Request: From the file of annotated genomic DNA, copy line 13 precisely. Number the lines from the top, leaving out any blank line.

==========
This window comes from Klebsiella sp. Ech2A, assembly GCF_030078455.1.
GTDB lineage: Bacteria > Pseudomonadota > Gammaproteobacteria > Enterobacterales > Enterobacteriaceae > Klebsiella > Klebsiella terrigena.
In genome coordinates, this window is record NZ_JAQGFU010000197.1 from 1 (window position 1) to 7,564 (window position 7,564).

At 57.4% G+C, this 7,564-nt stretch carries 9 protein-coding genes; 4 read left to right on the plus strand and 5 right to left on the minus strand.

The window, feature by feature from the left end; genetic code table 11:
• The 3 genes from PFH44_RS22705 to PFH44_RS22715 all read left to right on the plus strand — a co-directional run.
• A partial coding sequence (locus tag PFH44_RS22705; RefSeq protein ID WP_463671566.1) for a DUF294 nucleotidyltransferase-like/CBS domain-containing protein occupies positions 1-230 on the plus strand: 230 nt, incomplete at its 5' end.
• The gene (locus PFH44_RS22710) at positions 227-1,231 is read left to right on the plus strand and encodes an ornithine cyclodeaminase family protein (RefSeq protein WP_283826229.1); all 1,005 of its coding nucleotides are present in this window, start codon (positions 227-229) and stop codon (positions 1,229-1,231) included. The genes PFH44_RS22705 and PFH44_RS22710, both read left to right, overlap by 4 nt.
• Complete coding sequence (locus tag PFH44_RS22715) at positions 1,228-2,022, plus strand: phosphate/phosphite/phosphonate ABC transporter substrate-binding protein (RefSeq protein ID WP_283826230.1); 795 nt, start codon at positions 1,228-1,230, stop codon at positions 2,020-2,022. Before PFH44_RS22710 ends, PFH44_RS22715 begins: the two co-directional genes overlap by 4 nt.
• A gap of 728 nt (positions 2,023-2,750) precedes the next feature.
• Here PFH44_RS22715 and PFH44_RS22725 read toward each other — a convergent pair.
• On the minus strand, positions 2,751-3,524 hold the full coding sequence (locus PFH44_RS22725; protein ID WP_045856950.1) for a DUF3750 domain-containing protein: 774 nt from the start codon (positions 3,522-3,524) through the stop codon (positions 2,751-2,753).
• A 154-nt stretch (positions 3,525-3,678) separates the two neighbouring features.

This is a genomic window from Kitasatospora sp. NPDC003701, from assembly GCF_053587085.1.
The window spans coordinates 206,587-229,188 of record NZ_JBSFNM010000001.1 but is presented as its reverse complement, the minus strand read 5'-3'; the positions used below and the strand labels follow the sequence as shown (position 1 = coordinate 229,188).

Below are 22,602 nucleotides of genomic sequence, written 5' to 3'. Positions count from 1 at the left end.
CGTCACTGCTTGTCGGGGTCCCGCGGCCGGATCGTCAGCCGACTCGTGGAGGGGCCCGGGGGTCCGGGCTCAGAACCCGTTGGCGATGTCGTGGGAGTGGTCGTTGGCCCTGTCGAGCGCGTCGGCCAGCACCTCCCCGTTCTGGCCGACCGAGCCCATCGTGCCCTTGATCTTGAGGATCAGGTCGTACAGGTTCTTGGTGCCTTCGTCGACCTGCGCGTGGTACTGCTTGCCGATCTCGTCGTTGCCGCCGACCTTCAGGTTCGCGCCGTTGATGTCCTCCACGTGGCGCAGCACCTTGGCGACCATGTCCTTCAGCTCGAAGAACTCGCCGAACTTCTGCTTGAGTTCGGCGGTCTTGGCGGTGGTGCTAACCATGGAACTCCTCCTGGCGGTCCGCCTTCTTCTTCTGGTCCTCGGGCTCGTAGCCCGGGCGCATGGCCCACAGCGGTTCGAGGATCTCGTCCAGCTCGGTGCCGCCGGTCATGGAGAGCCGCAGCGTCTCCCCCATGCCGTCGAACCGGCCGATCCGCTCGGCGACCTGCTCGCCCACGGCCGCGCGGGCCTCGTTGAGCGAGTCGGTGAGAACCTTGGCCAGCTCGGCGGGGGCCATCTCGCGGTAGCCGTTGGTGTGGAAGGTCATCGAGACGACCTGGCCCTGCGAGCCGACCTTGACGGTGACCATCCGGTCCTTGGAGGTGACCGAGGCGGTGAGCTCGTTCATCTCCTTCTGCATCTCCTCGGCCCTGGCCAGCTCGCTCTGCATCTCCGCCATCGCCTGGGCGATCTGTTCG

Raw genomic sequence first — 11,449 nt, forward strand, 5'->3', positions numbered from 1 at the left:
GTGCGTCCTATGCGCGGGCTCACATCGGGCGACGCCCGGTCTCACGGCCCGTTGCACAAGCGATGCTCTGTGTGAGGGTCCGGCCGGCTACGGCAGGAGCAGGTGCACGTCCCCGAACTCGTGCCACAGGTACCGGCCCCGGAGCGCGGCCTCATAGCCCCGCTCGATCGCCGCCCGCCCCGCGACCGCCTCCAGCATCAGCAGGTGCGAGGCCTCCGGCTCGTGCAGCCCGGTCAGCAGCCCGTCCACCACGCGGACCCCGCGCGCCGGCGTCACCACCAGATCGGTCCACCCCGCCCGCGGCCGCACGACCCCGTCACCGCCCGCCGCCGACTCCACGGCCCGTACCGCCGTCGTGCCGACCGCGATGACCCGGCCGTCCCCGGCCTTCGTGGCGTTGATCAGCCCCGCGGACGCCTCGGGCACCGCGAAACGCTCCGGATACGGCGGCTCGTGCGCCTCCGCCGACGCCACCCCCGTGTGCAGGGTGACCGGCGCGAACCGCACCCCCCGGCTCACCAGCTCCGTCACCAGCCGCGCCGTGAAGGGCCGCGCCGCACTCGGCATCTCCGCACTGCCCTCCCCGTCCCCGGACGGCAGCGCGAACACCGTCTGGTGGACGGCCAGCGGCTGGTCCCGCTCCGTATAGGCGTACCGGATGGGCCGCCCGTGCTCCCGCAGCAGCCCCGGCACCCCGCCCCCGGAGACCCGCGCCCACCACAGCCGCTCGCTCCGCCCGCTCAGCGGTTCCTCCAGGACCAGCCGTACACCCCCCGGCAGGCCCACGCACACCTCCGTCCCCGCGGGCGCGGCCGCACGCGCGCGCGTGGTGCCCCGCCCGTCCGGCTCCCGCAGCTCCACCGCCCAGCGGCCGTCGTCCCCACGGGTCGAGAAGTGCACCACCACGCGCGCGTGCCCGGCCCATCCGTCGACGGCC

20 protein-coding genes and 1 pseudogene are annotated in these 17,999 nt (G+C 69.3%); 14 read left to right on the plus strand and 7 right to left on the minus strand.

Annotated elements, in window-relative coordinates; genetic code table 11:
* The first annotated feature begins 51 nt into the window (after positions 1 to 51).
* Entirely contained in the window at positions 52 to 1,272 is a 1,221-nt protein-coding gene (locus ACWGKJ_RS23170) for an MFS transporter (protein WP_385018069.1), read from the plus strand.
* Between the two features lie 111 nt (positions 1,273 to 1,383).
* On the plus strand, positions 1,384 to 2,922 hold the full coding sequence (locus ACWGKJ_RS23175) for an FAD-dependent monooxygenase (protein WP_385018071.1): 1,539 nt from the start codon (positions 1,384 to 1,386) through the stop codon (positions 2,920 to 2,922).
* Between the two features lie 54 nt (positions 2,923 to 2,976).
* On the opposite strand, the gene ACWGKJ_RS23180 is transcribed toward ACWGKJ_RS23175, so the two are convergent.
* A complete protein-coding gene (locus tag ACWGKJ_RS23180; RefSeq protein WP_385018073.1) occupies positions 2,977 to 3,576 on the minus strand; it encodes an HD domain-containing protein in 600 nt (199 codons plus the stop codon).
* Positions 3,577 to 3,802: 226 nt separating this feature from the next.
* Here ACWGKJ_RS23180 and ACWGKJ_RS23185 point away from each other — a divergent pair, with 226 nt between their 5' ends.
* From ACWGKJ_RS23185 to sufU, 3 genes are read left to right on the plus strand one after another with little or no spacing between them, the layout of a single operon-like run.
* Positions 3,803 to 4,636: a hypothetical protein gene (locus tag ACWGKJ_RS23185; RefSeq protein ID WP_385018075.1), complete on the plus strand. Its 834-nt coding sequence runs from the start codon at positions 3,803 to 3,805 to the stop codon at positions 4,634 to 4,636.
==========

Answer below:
• A 154-nt stretch (positions 3,525-3,678) separates the two neighbouring features.